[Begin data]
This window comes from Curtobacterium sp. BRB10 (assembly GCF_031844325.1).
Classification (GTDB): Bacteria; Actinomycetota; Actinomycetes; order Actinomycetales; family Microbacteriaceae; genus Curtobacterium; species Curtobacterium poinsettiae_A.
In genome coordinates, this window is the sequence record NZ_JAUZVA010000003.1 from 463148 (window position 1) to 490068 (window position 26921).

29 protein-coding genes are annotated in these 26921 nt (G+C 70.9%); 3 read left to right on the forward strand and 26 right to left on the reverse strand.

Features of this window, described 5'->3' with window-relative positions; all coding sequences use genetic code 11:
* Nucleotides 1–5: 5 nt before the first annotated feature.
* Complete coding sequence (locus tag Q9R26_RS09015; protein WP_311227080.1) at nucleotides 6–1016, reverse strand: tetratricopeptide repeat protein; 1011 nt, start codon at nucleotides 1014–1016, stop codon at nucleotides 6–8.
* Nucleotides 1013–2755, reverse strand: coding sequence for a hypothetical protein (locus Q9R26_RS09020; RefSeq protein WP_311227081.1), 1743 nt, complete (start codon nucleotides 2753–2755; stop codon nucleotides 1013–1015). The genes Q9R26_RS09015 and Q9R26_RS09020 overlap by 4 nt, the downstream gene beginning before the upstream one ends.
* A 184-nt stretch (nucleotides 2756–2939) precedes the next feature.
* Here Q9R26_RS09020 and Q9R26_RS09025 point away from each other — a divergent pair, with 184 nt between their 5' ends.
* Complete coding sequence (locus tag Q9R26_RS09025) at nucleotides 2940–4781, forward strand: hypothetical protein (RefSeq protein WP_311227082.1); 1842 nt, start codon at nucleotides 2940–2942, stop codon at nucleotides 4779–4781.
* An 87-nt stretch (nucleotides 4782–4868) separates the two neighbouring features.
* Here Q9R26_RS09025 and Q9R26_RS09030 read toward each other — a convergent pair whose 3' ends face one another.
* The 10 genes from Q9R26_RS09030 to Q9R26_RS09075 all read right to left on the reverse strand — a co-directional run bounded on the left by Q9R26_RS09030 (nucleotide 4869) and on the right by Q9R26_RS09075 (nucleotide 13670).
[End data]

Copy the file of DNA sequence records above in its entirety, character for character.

This window comes from Curtobacterium sp. BRB10 (assembly GCF_031844325.1).
Classification (GTDB): Bacteria; Actinomycetota; Actinomycetes; order Actinomycetales; family Microbacteriaceae; genus Curtobacterium; species Curtobacterium poinsettiae_A.
In genome coordinates, this window is the sequence record NZ_JAUZVA010000003.1 from 463148 (window position 1) to 490068 (window position 26921).

29 protein-coding genes are annotated in these 26921 nt (G+C 70.9%); 3 read left to right on the forward strand and 26 right to left on the reverse strand.

Features of this window, described 5'->3' with window-relative positions; all coding sequences use genetic code 11:
* Nucleotides 1–5: 5 nt before the first annotated feature.
* Complete coding sequence (locus tag Q9R26_RS09015; protein WP_311227080.1) at nucleotides 6–1016, reverse strand: tetratricopeptide repeat protein; 1011 nt, start codon at nucleotides 1014–1016, stop codon at nucleotides 6–8.
* Nucleotides 1013–2755, reverse strand: coding sequence for a hypothetical protein (locus Q9R26_RS09020; RefSeq protein WP_311227081.1), 1743 nt, complete (start codon nucleotides 2753–2755; stop codon nucleotides 1013–1015). The genes Q9R26_RS09015 and Q9R26_RS09020 overlap by 4 nt, the downstream gene beginning before the upstream one ends.
* A 184-nt stretch (nucleotides 2756–2939) precedes the next feature.
* Here Q9R26_RS09020 and Q9R26_RS09025 point away from each other — a divergent pair, with 184 nt between their 5' ends.
* Complete coding sequence (locus tag Q9R26_RS09025) at nucleotides 2940–4781, forward strand: hypothetical protein (RefSeq protein WP_311227082.1); 1842 nt, start codon at nucleotides 2940–2942, stop codon at nucleotides 4779–4781.
* An 87-nt stretch (nucleotides 4782–4868) separates the two neighbouring features.
* Here Q9R26_RS09025 and Q9R26_RS09030 read toward each other — a convergent pair whose 3' ends face one another.
* The 10 genes from Q9R26_RS09030 to Q9R26_RS09075 all read right to left on the reverse strand — a co-directional run bounded on the left by Q9R26_RS09030 (nucleotide 4869) and on the right by Q9R26_RS09075 (nucleotide 13670).